Some villagers speculated that the hiring of my father and Mr. Junkett was related to Mr. Benedict Hobart’s well-known reputation for crookedness and his shunning of unions. Because we lived in the most northern part of the country, there were no nearby organizations for Negroes to resolve issues regarding wages or labor. Had those spaces even existed, it was unlikely that my father would have joined. He tended to avoid anything that endangered his need for silence, logic, and order. It was ironic to me that he’d believed that Salt Point was a home that could provide these things for us.

As it was, my father and Mr. Caesar took care to stay away from anything that could attract attention. When he was angry, Mr. Caesar called Salt Point a sundown town, and though I never asked any of the adults what that was, I knew that it wasn’t good. The tendency for individuals to enforce their own sense of justice menaced the most innocent misunderstandings, helped along by the visible ammunition that was part of ordinary life. Mr. Caesar laughed a booming laugh about the way the fishermen in our village carried a fishing rod in one hand and a shotgun in the other. And Miss Irene, Mr. Caesar’s wife, rolled her eyes at the village women who carried their grandmothers’ guns to the bakery; then she spoke to us kids of how white people needed to constantly perceive themselves to be under threat in order to value their lives. Ain’t nothing but birds and bears and rocks up here to harm them, she once said, sucking her teeth. They never got to think of what the trees must feel like down home when our bodies be swinging from their branches.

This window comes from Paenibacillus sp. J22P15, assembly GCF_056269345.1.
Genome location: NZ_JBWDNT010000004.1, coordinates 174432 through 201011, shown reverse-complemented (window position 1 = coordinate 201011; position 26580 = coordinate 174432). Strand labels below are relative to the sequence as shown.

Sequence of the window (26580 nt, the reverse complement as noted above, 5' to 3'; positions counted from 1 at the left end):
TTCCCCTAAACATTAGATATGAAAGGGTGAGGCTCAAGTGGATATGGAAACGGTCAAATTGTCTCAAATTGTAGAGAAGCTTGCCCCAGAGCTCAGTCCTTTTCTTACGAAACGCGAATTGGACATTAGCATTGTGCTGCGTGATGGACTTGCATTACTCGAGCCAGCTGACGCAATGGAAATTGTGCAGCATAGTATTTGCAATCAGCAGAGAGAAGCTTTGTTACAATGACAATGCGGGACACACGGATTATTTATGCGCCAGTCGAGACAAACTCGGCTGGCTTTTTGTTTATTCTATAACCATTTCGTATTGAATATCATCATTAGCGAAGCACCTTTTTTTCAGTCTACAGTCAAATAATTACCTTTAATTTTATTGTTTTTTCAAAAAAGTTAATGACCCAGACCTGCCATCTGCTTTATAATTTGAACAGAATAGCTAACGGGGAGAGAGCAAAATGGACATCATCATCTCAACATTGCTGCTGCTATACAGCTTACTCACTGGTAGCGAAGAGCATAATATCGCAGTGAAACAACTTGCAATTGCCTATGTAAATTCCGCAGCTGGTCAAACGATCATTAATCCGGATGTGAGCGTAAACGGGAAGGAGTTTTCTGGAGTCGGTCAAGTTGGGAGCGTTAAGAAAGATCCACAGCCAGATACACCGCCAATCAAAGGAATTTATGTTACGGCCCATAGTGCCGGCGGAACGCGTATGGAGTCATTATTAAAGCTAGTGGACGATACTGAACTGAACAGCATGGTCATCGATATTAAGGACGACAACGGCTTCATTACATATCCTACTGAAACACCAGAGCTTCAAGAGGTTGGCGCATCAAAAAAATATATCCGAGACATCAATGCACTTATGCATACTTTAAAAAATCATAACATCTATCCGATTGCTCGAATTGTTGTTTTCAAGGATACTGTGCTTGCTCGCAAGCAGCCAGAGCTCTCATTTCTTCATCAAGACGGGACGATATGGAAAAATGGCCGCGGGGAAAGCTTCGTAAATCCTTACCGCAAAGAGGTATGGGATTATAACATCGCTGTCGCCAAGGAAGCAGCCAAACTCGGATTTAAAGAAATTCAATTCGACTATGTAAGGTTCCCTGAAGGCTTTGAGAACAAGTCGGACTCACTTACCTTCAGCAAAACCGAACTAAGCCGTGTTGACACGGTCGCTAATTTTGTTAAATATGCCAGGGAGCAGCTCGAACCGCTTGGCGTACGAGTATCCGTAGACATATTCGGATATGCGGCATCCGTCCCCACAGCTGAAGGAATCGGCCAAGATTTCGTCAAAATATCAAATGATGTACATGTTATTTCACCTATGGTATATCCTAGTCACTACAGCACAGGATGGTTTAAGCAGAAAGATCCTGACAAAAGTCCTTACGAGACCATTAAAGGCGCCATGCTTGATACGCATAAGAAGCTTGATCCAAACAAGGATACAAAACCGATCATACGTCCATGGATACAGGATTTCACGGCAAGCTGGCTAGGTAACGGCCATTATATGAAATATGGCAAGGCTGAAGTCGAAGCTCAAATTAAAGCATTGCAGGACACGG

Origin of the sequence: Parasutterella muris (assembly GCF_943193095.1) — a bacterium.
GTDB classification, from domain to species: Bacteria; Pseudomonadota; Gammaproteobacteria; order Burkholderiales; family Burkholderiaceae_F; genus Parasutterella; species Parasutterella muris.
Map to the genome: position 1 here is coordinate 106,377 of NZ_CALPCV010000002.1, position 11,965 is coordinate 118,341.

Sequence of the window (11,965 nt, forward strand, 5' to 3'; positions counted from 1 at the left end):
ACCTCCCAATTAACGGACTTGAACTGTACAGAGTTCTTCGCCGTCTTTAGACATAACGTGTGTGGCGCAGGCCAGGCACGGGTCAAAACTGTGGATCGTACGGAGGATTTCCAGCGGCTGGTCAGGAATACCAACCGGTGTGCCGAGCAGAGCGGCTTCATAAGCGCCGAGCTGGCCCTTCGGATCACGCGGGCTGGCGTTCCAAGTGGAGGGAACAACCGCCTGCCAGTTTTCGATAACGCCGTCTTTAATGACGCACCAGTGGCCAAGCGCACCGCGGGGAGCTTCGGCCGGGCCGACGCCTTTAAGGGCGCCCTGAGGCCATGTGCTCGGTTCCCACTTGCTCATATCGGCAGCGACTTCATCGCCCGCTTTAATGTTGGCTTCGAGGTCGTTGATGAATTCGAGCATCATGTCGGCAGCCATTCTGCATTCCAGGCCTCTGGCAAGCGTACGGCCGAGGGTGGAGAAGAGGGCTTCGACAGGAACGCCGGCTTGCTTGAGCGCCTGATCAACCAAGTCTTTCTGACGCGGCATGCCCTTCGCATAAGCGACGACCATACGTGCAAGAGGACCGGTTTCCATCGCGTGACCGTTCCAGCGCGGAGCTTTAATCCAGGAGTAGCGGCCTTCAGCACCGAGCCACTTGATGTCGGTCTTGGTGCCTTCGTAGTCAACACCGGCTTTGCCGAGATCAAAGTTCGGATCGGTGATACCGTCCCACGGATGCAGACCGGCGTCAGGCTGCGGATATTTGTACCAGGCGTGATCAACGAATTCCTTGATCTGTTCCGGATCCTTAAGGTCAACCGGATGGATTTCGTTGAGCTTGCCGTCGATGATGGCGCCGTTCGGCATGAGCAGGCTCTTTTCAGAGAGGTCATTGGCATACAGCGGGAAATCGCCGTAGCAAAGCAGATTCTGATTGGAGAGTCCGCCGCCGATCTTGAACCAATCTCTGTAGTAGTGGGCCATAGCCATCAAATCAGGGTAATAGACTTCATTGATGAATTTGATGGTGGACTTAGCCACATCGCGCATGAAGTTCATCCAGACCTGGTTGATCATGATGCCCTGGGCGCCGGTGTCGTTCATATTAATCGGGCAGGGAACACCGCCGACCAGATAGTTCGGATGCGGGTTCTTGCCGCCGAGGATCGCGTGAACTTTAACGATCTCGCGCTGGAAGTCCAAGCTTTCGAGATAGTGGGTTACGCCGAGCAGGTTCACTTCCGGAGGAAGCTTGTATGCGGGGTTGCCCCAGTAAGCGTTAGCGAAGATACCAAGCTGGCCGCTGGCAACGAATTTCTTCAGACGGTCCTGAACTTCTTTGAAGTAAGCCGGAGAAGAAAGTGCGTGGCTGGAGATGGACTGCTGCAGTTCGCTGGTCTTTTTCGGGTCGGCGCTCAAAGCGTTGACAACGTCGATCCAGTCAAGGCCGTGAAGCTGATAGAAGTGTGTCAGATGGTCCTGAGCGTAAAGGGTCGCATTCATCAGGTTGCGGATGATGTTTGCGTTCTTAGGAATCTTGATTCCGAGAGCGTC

The people of Salt Point could indeed be fearsome about the world beyond themselves; most of them would be born and die without ever having gone more than twenty or thirty miles from houses that were crammed with generations of their families.

This is how things had been for a very long time in Salt Point. But something was shifting at the end of summer 1957. As news from other corners of America began to cover conflicts over freedom, equality, and justice for Negroes, our presence started to agitate the villagers more and more. At the same time, grown men began pausing silently to take in the sight of Ezra, barely fifteen, and me, thirteen, in our cutoffs. At nightfall, both Mr. Caesar and my father made sure our families were locked inside our homes.


From Promise by Rachel Eliza Griffiths. © 2023 Rachel Eliza Griffiths, reprinted with permission of Random HouseCopyright © 2023

More Story
Tessa Hadley on the Unapologetic Joys of Rereading After the Funeral and Other Stories by Tessa Hadley is available now from Knopf. * What was the first book you fell...

Become a Lit Hub Supporting Member: Because Books Matter

For the past decade, Literary Hub has brought you the best of the book world for free—no paywall. But our future relies on you. In return for a donation, you’ll get an ad-free reading experience, exclusive editors’ picks, book giveaways, and our coveted Joan Didion Lit Hub tote bag. Most importantly, you’ll keep independent book coverage alive and thriving on the internet.